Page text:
Having posted that item on Geoffrey Malins’ book How I Filmed the War on his experiences of filming The Battle of the Somme, I thought it would be good to share with you this poem by that sturdy defender of Empire, Sir Henry Newbolt, which is his response to seeing the film. The title of the poem is The War Films, and it was written in 1917. Not everyone who saw the actuality films from the Western Front may have reacted it quite so religiose fashion, but it does indicate how profoundly moved many were by the sight, how the films triggered a profound sense of the great sacrifice being made by the troops. And it does have two particularly haunting opening lines:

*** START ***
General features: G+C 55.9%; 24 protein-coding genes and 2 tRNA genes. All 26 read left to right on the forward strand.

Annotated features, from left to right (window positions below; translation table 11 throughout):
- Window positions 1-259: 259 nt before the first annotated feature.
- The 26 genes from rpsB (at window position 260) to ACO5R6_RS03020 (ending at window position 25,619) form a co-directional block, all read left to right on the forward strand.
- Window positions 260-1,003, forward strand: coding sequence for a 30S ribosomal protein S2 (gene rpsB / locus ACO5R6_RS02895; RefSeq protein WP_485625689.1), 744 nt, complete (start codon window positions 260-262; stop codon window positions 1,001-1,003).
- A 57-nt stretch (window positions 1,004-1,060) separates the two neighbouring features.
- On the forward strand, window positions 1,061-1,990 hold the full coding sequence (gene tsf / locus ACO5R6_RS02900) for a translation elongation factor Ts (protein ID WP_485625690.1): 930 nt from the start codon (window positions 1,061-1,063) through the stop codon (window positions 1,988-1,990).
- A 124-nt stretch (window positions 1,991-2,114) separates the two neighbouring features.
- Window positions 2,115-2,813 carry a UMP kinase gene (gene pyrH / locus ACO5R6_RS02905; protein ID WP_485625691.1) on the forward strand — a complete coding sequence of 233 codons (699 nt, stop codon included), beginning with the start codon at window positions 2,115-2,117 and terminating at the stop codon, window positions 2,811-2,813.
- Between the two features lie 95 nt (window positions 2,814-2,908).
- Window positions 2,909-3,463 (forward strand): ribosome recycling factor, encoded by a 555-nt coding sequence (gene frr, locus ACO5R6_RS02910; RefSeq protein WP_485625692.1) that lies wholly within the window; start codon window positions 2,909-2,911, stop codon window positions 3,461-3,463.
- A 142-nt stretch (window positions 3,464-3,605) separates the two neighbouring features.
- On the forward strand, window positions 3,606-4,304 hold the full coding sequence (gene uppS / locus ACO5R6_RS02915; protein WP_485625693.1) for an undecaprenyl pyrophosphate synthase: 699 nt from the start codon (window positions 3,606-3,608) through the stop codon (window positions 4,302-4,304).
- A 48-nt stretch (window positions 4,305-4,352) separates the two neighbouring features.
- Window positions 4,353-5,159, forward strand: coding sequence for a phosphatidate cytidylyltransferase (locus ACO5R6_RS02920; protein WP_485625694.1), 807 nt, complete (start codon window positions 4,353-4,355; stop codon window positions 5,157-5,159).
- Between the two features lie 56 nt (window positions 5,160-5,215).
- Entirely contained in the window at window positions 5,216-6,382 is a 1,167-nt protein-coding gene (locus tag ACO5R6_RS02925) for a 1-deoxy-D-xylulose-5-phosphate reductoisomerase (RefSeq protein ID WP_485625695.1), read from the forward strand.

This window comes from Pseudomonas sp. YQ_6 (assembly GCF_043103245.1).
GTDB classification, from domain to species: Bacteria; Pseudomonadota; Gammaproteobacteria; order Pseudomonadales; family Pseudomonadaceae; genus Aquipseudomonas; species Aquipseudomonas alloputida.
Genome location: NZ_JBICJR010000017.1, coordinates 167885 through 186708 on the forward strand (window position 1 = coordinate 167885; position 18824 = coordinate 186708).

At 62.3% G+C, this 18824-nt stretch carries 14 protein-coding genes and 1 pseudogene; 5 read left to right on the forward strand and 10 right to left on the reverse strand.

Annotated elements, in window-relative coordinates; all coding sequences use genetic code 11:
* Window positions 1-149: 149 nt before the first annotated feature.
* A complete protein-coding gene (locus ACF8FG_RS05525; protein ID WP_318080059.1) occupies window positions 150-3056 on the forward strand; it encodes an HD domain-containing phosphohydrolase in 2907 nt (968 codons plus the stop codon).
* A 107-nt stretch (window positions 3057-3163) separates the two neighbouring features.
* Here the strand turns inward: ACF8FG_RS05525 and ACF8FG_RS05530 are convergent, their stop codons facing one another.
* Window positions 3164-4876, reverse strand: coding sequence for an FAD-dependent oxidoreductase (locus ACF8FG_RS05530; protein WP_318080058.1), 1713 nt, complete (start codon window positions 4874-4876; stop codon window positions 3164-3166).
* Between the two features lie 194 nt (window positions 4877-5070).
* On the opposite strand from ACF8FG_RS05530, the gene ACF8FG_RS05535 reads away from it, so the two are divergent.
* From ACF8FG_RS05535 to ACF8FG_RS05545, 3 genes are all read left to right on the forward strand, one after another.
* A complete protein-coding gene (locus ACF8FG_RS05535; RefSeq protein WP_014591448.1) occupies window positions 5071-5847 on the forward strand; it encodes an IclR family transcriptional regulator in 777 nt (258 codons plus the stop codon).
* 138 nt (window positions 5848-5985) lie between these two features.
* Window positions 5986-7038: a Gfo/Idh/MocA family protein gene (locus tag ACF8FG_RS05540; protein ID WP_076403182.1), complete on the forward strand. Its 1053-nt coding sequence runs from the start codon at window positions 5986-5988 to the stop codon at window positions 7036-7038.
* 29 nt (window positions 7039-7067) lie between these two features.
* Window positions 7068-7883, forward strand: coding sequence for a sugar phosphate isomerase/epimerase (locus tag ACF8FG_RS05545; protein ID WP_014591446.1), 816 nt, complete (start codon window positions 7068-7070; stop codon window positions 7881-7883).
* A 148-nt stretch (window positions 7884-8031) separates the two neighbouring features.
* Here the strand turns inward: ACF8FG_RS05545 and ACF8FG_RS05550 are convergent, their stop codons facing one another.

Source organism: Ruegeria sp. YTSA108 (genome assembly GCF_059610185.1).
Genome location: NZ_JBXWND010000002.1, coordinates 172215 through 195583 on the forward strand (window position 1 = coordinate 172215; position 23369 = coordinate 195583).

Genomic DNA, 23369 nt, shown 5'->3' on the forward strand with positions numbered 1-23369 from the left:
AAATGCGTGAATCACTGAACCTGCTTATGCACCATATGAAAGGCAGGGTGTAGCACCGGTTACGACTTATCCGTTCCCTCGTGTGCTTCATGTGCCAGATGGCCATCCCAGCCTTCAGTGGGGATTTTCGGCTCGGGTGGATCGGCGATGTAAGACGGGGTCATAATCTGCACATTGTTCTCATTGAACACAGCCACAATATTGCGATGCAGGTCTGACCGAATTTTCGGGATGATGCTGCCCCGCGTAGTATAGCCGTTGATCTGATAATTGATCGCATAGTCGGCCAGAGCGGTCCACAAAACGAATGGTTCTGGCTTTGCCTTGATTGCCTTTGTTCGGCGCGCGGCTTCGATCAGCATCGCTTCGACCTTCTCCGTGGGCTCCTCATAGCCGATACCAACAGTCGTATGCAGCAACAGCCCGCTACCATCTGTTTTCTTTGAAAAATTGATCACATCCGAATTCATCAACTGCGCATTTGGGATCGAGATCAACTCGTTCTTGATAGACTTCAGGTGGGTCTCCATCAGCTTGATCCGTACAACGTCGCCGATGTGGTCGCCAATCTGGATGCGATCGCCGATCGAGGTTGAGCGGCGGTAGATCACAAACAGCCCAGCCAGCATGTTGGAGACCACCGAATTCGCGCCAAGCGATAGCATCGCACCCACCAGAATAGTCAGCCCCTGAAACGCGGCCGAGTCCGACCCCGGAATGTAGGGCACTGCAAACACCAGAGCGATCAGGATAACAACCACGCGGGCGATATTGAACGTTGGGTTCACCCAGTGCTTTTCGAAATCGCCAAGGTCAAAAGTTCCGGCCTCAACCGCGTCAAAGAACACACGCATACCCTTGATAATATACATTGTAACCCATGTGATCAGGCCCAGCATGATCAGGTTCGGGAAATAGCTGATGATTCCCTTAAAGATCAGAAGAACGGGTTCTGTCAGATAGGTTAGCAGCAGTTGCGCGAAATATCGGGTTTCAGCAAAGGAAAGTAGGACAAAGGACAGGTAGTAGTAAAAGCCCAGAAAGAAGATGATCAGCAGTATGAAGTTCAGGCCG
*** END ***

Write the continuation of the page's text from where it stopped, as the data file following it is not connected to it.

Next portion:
O living pictures of the dead,
O songs without a sound,
O fellowship whose phantom tread
Hallows a phantom ground —
How in a gleam have these revealed
The faith we had not found.
We have sought God in a cloudy Heaven,
We have passed by God on earth:
His seven sins and his sorrows seven,
His wayworn mood and mirth,
Like a ragged cloak have hid from us
The secret of his birth.
Brother of men, when now I see
The lads go forth in line,
Thou knowest my heart is hungry in me
As for thy bread and wine;
Thou knowest my heart is bowed in me
To take their death for mine.
More poems may follow in future posts, but meanwhile I strongly recommend Philip French and Ken Wlaschin’s Faber Book of Movie Verse (1993), which has many poems about silent cinema stars and cinema-going, both contemporary and written in retrospect.